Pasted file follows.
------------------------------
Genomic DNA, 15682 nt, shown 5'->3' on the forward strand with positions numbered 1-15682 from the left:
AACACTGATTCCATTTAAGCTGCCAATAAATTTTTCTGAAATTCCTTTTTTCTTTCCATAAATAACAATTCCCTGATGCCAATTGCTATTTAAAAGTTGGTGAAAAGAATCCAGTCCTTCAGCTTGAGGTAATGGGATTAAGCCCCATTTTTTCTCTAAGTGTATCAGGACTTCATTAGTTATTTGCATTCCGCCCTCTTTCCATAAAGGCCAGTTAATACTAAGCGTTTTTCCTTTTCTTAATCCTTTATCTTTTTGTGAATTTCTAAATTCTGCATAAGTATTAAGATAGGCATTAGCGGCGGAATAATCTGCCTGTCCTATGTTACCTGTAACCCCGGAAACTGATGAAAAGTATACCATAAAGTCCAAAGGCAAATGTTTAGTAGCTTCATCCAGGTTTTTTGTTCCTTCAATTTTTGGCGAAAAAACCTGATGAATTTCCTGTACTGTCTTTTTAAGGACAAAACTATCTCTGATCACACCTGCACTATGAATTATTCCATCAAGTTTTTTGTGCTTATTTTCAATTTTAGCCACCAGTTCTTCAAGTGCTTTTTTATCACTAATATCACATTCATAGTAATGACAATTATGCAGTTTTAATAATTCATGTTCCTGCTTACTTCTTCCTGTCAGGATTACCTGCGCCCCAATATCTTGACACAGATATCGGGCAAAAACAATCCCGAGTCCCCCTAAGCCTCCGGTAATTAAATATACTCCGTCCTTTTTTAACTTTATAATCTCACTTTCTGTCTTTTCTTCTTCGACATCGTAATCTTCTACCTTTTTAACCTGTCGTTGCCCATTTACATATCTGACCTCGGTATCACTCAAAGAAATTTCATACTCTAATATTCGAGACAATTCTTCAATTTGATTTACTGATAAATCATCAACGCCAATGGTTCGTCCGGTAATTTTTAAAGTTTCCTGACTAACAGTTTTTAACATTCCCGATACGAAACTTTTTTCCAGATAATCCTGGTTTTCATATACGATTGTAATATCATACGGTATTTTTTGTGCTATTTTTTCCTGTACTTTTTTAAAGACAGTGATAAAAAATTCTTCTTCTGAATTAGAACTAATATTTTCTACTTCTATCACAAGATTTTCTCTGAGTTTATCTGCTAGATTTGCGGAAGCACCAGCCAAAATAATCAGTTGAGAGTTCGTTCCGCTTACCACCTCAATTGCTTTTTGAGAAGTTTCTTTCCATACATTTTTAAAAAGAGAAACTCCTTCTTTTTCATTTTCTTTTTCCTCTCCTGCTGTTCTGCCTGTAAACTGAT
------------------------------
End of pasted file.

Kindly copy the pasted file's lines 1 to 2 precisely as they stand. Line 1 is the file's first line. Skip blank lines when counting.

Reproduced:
Genomic DNA, 15682 nt, shown 5'->3' on the forward strand with positions numbered 1-15682 from the left:
AACACTGATTCCATTTAAGCTGCCAATAAATTTTTCTGAAATTCCTTTTTTCTTTCCATAAATAACAATTCCCTGATGCCAATTGCTATTTAAAAGTTGGTGAAAAGAATCCAGTCCTTCAGCTTGAGGTAATGGGATTAAGCCCCATTTTTTCTCTAAGTGTATCAGGACTTCATTAGTTATTTGCATTCCGCCCTCTTTCCATAAAGGCCAGTTAATACTAAGCGTTTTTCCTTTTCTTAATCCTTTATCTTTTTGTGAATTTCTAAATTCTGCATAAGTATTAAGATAGGCATTAGCGGCGGAATAATCTGCCTGTCCTATGTTACCTGTAACCCCGGAAACTGATGAAAAGTATACCATAAAGTCCAAAGGCAAATGTTTAGTAGCTTCATCCAGGTTTTTTGTTCCTTCAATTTTTGGCGAAAAAACCTGATGAATTTCCTGTACTGTCTTTTTAAGGACAAAACTATCTCTGATCACACCTGCACTATGAATTATTCCATCAAGTTTTTTGTGCTTATTTTCAATTTTAGCCACCAGTTCTTCAAGTGCTTTTTTATCACTAATATCACATTCATAGTAATGACAATTATGCAGTTTTAATAATTCATGTTCCTGCTTACTTCTTCCTGTCAGGATTACCTGCGCCCCAATATCTTGACACAGATATCGGGCAAAAACAATCCCGAGTCCCCCTAAGCCTCCGGTAATTAAATATACTCCGTCCTTTTTTAACTTTATAATCTCACTTTCTGTCTTTTCTTCTTCGACATCGTAATCTTCTACCTTTTTAACCTGTCGTTGCCCATTTACATATCTGACCTCGGTATCACTCAAAGAAATTTCATACTCTAATATTCGAGACAATTCTTCAATTTGATTTACTGATAAATCATCAACGCCAATGGTTCGTCCGGTAATTTTTAAAGTTTCCTGACTAACAGTTTTTAACATTCCCGATACGAAACTTTTTTCCAGATAATCCTGGTTTTCATATACGATTGTAATATCATACGGTATTTTTTGTGCTATTTTTTCCTGTACTTTTTTAAAGACAGTGATAAAAAATTCTTCTTCTGAATTAGAACTAATATTTTCTACTTCTATCACAAGATTTTCTCTGAGTTTATCTGCTAGATTTGCGGAAGCACCAGCCAAAATAATCAGTTGAGAGTTCGTTCCGCTTACCACCTCAATTGCTTTTTGAGAAGTTTCTTTCCATACATTTTTAAAAAGAGAAACTCCTTCTTTTTCATTTTCTTTTTCCTCTCCTGCTGTTCTGCCTGTAAACTGAT